Speaking at a conference in Singapore, Jacqueline Loh, Deputy Managing Director of the Monetary Authority of Singapore listed a number of key trends which can help boost cross border Islamic finance trade between Asia and the Middle East.
Ms Loh commented on the global Islamic finance industry being on an upward growth trajectory in the past decade, withtotal assets exceeding US$2 trillion in 2014, up from US$700 billion in 2005. Most of this demand has stemmed from Middle East and Asia. Stronger trade and investment linkages between these regions will reinforce the growth momentum in Islamic finance.
The following key trends will help spur cross border Islamic finance according to Ms Loh:
Wealth accumulation in the Middle East region
This will expand the pool of Islamic funds seeking diversification into foreign investments. Asia will be a key investment destination, as stronger growth prospects compared to developed economies present opportunities for higher investment returns, which would in turn, increase the demand for Shariah-compliant assets in Asian markets, including Singapore, Malaysia and Indonesia. Reflecting this trend, GCC banks have already been expanding their operations in Singapore in recent years to support the deployment of Islamic funds to corporates in the region, through Islamic bank financing, and sukuk issuances.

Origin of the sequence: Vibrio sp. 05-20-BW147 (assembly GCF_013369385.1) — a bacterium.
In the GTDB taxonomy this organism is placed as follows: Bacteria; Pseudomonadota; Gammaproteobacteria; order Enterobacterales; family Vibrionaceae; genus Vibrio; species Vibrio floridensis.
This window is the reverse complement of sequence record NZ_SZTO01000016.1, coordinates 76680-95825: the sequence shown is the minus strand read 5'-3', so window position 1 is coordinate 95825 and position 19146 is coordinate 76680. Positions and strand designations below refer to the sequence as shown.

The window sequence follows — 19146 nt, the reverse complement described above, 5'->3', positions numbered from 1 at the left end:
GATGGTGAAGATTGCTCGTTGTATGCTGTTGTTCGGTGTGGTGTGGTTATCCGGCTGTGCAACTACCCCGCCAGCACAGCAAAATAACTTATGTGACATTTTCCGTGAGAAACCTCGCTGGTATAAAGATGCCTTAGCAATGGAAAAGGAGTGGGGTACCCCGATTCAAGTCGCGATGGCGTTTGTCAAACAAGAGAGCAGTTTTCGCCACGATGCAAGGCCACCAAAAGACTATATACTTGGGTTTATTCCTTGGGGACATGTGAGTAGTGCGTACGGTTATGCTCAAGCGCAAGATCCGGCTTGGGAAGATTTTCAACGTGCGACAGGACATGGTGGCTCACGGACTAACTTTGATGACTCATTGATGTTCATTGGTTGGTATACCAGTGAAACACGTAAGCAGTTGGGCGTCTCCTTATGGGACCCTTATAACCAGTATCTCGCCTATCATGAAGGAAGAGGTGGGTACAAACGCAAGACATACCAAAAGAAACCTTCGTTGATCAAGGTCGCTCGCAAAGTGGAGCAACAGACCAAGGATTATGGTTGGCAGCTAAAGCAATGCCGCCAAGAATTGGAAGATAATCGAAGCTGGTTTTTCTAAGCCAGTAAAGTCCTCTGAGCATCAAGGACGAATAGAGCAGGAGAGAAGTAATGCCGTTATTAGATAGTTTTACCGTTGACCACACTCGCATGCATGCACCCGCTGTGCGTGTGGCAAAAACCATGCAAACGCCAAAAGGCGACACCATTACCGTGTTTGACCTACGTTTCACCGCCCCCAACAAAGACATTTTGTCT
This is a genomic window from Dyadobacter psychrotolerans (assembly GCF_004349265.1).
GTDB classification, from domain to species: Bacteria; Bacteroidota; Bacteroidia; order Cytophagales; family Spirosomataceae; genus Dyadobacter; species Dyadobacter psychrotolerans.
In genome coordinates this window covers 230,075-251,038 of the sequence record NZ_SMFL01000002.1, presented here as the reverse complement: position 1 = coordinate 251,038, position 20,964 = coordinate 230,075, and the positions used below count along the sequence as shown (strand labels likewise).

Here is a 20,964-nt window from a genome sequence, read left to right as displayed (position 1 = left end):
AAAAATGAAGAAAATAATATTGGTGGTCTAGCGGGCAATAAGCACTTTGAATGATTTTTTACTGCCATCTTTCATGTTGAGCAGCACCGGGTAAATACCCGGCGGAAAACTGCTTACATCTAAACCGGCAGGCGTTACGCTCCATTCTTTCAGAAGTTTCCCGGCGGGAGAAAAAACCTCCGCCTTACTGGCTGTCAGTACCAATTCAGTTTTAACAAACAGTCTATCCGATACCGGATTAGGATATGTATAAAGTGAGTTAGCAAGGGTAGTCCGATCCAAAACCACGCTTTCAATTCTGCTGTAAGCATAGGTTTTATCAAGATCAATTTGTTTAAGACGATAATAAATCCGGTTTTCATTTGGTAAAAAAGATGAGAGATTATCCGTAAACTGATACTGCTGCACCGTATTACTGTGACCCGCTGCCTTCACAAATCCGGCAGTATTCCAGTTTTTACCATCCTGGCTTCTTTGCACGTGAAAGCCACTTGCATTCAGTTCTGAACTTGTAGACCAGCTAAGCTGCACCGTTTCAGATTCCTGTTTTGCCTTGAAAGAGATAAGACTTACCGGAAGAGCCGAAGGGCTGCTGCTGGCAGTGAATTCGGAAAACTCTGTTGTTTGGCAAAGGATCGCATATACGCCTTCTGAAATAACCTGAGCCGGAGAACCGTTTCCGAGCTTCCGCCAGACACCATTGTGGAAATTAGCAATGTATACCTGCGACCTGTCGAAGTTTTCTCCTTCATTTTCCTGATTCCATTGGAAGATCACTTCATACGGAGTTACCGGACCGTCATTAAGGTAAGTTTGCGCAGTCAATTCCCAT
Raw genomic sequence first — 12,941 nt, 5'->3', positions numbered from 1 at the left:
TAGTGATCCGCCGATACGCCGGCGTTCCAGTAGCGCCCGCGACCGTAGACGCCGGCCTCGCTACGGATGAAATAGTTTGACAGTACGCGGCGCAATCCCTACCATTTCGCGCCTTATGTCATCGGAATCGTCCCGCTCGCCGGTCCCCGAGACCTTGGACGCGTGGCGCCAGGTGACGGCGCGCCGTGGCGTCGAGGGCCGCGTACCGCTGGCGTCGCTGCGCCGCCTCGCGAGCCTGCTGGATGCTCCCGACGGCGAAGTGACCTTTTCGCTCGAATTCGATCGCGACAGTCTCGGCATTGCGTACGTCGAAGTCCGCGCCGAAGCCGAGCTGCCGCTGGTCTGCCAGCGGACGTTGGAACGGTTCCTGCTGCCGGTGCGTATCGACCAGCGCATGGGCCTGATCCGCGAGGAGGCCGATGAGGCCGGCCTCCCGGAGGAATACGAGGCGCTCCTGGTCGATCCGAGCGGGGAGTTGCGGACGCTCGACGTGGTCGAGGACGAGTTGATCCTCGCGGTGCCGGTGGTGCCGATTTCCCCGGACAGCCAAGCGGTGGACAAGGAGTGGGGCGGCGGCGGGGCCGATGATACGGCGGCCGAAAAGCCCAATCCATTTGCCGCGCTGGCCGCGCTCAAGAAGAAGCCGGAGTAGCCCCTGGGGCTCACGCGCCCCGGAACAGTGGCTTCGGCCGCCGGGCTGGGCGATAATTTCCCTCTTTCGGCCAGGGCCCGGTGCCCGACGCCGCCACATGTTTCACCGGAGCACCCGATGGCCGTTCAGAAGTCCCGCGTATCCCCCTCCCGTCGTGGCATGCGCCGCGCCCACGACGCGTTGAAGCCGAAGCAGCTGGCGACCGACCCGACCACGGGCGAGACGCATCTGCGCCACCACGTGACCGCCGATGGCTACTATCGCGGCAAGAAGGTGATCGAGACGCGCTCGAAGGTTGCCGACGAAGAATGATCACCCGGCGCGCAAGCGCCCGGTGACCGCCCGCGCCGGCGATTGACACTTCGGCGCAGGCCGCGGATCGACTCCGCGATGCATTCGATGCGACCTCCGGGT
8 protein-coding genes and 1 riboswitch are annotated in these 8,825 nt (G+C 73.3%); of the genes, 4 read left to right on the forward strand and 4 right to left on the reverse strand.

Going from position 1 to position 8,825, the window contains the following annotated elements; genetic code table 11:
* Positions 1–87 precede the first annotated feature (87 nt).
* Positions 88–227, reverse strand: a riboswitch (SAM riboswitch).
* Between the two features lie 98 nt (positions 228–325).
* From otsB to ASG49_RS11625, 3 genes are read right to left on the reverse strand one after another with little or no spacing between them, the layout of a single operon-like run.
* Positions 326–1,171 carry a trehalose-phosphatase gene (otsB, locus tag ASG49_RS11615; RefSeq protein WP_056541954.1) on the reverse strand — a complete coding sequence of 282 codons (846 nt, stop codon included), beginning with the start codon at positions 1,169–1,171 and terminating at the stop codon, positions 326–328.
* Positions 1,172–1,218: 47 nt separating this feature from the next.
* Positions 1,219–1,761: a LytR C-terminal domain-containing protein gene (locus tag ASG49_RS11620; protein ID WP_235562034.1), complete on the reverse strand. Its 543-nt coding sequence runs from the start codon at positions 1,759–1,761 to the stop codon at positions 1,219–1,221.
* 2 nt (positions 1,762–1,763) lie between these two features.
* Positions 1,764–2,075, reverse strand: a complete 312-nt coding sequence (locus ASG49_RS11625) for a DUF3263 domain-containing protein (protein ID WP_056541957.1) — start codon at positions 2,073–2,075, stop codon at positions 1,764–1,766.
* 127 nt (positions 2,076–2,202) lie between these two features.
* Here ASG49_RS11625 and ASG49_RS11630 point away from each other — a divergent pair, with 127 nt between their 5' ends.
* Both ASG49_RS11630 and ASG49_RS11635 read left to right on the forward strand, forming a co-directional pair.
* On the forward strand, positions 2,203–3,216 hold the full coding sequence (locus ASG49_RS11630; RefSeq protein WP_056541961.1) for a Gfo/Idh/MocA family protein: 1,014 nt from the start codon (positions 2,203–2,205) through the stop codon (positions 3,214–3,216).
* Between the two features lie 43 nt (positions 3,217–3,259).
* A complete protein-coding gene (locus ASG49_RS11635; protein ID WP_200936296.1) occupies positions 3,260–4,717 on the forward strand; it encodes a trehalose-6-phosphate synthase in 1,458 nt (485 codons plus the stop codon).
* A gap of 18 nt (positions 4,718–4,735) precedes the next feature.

Countries are boosting their Islamic finance services and capabilities
In response to the growing demand for Islamic finance solutions. Singapore, for instance, has seen a steady increase in Islamic finance activities, while Hong Kong has recently issued its second sukuk and Japan is amending its financial regulations to facilitate Islamic financing.
Infrastructure financing needs in Asia and in the Middle East
In particular, the Asian Development Bank (ADB) has been working with the Islamic Development Bank (IDB) to provide Islamic infrastructure financing solutions to their member countries in these two regions. This includes developing and participating in innovative financing structures such as the Islamic Infrastructure Fund and the International Islamic Liquidity Management Corporation.
The IDB is also exploring a potential link-up with the planned Asian Infrastructure Investment Bank (AIIB). This could spur the use of sukuk to fund some of Asia’s infrastructure needs, and tap a growing pool of Islamic investors across the Middle East and Southeast Asia.
Regional Trade Partners
Within Asia, China, Japan, India and South Korea are amongst the top export destinations for Saudi Arabia, UAE and Kuwait, with the majority of trade being in the form of Oil & Mineral Fuels.
Originally published on www.islamicfinance.com